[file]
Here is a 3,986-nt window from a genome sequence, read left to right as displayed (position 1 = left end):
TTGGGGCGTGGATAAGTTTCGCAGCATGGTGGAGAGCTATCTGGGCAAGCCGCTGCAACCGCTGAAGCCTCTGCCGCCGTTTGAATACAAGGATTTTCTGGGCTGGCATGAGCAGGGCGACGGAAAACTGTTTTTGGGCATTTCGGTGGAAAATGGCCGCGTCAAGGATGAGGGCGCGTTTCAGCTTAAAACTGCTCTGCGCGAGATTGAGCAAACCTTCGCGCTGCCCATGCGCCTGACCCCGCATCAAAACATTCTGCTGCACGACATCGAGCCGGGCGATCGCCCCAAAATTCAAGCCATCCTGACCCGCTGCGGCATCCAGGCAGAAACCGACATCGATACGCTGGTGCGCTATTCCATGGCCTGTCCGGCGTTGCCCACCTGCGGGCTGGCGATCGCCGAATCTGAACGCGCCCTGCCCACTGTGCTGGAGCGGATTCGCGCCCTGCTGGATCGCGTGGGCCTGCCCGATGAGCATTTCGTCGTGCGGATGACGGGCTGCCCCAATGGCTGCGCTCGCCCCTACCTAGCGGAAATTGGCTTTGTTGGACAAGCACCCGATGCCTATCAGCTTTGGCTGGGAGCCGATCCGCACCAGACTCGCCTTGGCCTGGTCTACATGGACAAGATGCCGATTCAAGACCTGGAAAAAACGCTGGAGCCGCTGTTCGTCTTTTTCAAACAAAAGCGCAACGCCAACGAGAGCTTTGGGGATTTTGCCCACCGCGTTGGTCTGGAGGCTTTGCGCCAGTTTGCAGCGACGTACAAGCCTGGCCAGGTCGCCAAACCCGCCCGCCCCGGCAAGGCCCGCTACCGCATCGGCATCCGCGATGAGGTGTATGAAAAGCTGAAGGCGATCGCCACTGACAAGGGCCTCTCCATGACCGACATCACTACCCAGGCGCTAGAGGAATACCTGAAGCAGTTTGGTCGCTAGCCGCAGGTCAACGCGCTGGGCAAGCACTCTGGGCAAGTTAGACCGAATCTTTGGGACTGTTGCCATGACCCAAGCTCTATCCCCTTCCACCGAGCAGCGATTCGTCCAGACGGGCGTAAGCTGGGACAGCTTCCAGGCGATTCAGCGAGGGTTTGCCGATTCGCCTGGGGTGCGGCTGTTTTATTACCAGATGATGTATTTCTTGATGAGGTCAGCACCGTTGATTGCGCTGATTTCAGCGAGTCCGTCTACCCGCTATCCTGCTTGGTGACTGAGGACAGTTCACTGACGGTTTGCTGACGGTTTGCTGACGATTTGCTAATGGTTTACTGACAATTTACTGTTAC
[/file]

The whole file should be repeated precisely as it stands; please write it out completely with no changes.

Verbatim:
Here is a 3,986-nt window from a genome sequence, read left to right as displayed (position 1 = left end):
TTGGGGCGTGGATAAGTTTCGCAGCATGGTGGAGAGCTATCTGGGCAAGCCGCTGCAACCGCTGAAGCCTCTGCCGCCGTTTGAATACAAGGATTTTCTGGGCTGGCATGAGCAGGGCGACGGAAAACTGTTTTTGGGCATTTCGGTGGAAAATGGCCGCGTCAAGGATGAGGGCGCGTTTCAGCTTAAAACTGCTCTGCGCGAGATTGAGCAAACCTTCGCGCTGCCCATGCGCCTGACCCCGCATCAAAACATTCTGCTGCACGACATCGAGCCGGGCGATCGCCCCAAAATTCAAGCCATCCTGACCCGCTGCGGCATCCAGGCAGAAACCGACATCGATACGCTGGTGCGCTATTCCATGGCCTGTCCGGCGTTGCCCACCTGCGGGCTGGCGATCGCCGAATCTGAACGCGCCCTGCCCACTGTGCTGGAGCGGATTCGCGCCCTGCTGGATCGCGTGGGCCTGCCCGATGAGCATTTCGTCGTGCGGATGACGGGCTGCCCCAATGGCTGCGCTCGCCCCTACCTAGCGGAAATTGGCTTTGTTGGACAAGCACCCGATGCCTATCAGCTTTGGCTGGGAGCCGATCCGCACCAGACTCGCCTTGGCCTGGTCTACATGGACAAGATGCCGATTCAAGACCTGGAAAAAACGCTGGAGCCGCTGTTCGTCTTTTTCAAACAAAAGCGCAACGCCAACGAGAGCTTTGGGGATTTTGCCCACCGCGTTGGTCTGGAGGCTTTGCGCCAGTTTGCAGCGACGTACAAGCCTGGCCAGGTCGCCAAACCCGCCCGCCCCGGCAAGGCCCGCTACCGCATCGGCATCCGCGATGAGGTGTATGAAAAGCTGAAGGCGATCGCCACTGACAAGGGCCTCTCCATGACCGACATCACTACCCAGGCGCTAGAGGAATACCTGAAGCAGTTTGGTCGCTAGCCGCAGGTCAACGCGCTGGGCAAGCACTCTGGGCAAGTTAGACCGAATCTTTGGGACTGTTGCCATGACCCAAGCTCTATCCCCTTCCACCGAGCAGCGATTCGTCCAGACGGGCGTAAGCTGGGACAGCTTCCAGGCGATTCAGCGAGGGTTTGCCGATTCGCCTGGGGTGCGGCTGTTTTATTACCAGATGATGTATTTCTTGATGAGGTCAGCACCGTTGATTGCGCTGATTTCAGCGAGTCCGTCTACCCGCTATCCTGCTTGGTGACTGAGGACAGTTCACTGACGGTTTGCTGACGGTTTGCTGACGATTTGCTAATGGTTTACTGACAATTTACTGTTAC